I was ordained a bishop on the Feast of the Birth of St. John the Baptist, June 24, 1986 (please note that it was the “Birth” and not the “Beheading”). It seemed particularly appropriate that the later part of Chapter 1 of John’s Gospel should be proclaimed during the Eucharistic liturgy on the day of my episcopal retirement, January 4, 2017.
John the Baptist saw Jesus coming toward him and declared, “Here is the Lamb of God who takes away the sin of the world! This is he of whom I said, ‘After me comes a man who ranks ahead of me because he was before me.’ ”
Saint Augustine makes this contrast between John and Jesus, highlighting the humility of John, whose role was to prepare the way of the Lord: “John is the voice, but the Lord is the Word who was in the beginning. John is the voice that lasts for a time; from the beginning Christ is the Word who lives forever.”
Take away the word, the meaning, and what is the voice? The voice without the word strikes the ear but does not build up the heart.
…When the word has been conveyed to you, does not the sound seem to say: The word ought to grow, and I should diminish? The sound of the voice has made itself heard in the service of the word, and has gone away, as though it were saying: “ My joy is complete. Let us hold on to the word: we must not lose the word conceived inwardly in our hearts.”
John saw where his salvation lay. He understood that he was a lamp, and his fear was that it might be blown out by the wind of pride.
In today’s gospel we find John directing two of his disciples away from himself and towards the one whom he proclaimed as the Lamb of God. As a result John’s two disciples became disciples of Jesus. Having responded to John’s invitation to go towards the Lamb of God, they subsequently responded to Jesus’ invitation to come and see. John was not possessive about his group of disciples. He encouraged them to go towards someone else who had more to offer them than he had.
To love others in the way God loves them is to want what is best for them, and that will often mean letting them go to others who can help them to grow as human beings and as children of God in ways that we cannot. It is above all the Lord who can help us to grow fully as human beings and as sons and daughters of God. The greatest act of love we can show to others is to let them go to the Lord, to direct them to the Lord as John the Baptist directed his own disciples: “look, here is the Lamb of God.”
There was only so much John could do in leading his disciples to Jesus. They had to make their own personal response to the call of Jesus to come and see. There is only so much any of us can do to lead others to the Lord. At some point, we all have to make our own personal response to the Lord’s personal call to each one of us: “Come and see. They came and saw where he was staying, and they remained with him that day” (John 1:39).
✠ F. B. Henry
Apostolic Administrator for the Diocese of Calgary
February 6, 2016
His Holiness Pope Francis
Greetings and prayerful best wishes! I started writing this letter on August 21, 2013. The time has now come to update it and send it to you.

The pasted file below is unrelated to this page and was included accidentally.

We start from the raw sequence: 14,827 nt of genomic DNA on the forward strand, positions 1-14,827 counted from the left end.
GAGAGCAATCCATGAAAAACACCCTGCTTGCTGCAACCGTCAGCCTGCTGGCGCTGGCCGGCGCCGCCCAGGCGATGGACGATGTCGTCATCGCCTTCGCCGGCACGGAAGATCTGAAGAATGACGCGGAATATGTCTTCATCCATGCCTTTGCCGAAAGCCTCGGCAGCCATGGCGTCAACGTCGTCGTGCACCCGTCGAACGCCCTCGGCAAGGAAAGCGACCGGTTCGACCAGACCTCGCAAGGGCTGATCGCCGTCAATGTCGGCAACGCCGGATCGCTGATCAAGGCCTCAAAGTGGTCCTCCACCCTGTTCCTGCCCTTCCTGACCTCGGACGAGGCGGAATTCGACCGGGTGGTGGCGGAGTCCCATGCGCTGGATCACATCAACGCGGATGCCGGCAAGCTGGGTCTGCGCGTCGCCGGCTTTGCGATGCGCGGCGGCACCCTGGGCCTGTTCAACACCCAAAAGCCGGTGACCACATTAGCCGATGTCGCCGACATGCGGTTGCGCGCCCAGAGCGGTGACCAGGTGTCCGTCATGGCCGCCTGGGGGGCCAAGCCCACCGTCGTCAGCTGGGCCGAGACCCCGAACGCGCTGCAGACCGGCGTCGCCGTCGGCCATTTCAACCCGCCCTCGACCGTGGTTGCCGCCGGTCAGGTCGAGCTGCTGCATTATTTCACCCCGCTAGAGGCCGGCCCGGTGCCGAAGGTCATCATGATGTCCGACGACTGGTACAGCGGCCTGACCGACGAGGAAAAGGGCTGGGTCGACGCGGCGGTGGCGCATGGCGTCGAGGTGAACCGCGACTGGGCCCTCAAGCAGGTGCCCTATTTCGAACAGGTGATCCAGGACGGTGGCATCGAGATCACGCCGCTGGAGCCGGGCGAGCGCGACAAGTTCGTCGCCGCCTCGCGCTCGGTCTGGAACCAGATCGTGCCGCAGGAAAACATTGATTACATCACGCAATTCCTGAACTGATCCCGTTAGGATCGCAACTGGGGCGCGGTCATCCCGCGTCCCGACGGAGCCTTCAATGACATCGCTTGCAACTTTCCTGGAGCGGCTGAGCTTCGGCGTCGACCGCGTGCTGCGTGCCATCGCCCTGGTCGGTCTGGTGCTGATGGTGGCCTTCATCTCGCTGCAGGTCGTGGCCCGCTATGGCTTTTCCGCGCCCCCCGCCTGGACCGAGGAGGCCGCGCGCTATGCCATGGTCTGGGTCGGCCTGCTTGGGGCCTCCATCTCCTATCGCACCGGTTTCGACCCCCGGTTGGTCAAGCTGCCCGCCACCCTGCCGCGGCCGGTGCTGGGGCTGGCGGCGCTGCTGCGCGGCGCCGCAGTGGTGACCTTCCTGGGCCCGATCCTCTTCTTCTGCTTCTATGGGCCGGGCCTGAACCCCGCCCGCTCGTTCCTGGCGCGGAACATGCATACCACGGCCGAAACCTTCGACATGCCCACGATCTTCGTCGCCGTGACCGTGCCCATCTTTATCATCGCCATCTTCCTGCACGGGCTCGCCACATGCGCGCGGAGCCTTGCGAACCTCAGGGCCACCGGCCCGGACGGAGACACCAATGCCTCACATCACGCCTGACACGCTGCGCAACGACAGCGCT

I will celebrate my 73rd birthday on April 11, 2016. I was ordained to the priesthood in 1968 and to the episcopacy in 1986, and have been the Bishop of Calgary since 1998.
After considerable prayer and reflection, I have come to the conclusion that I should step down as Bishop of Calgary and retire in accordance with Canon 401.2.
The principal reason is my medical condition. I suffer from a type of arthritis known ankylosing spondylitis for which there is no cure. AS is also an autoimmune disease meaning that the body's immune system becomes confused and begins to "attack" the body. In AS, the joints in the spine are the target of the immune attack resulting in pain and stiffness (inflammation) in the neck and back.
The first symptoms of AS typically start in late adolescence or early adulthood. Although I have suffered from a sore back from my early 20s, it wasn't until about 35 that I was diagnosed as having this disease. The inflammation of AS usually starts at the base of the spine, where the spine attaches to the pelvis. This inflammation can spread upwards to involve other parts of the spine. As the inflammation continues, new bones form as the body tries to repair itself. As a result, the bones of the spine begin to “grow together” or fuse causing the spine to become very stiff and inflexible. The discs in my lower back ( lumbar region ) and my neck have fused limiting my basic mobility. I can no longer turn my head sideways but must turn the whole upper body to look left or right. In addition, I can’t really look up but have a permanent stoop and my feet are much more familiar to me than the sky.
When the immune system is confused, it can attack other parts of the body than the joints and tendons. Over the years, I have had several bouts of inflammation in my eyes, a condition called uveitis or iritis. These attacks – requiring the taking of two different types of eye drops (atropine and pred forte and sometimes an eye injection ) to deal with the iritis, with good management this is usually short term. I have not had an attack for the last six months – thanks be to God.
It also affects the lungs and the heart. My lung capacity is severely diminished and walking any distance, I am breathing hard after walking only one or two blocks, or climbing stairs is difficult, as is sitting in one position for any length of time.
Although my doctor was concerned about my heart, all the tests turned out negative and my heart condition is comparable to other persons my age. My hearing is also greatly diminished and getting worse.
I have been on the anti–inflammatory drug Naproxen for 37 years and Humera, a new biologic self–injected drug for about 5 and 1/2 years which has brought some pain relief. However, I live with severe chronic pain and stiffness of the spine affecting both posture and daily activity. My condition cannot be reversed. I have jokingly said that “pain is my best friend, we are always together” but it is wearing me out and limiting my ministry.
I believe that someone younger with more energy, stamina and pastoral vision should take over the role of Ordinary for the Diocese of Calgary. The needs of this ever-expanding diocese are enormous. I have given it my best and I am past my “best due date” – it is time to retire. I would like to propose that my retirement take place effective December 31, 2016.
Wishing you all the best, I remain,
Sincerely yours in Christ,
☩ Frederick Henry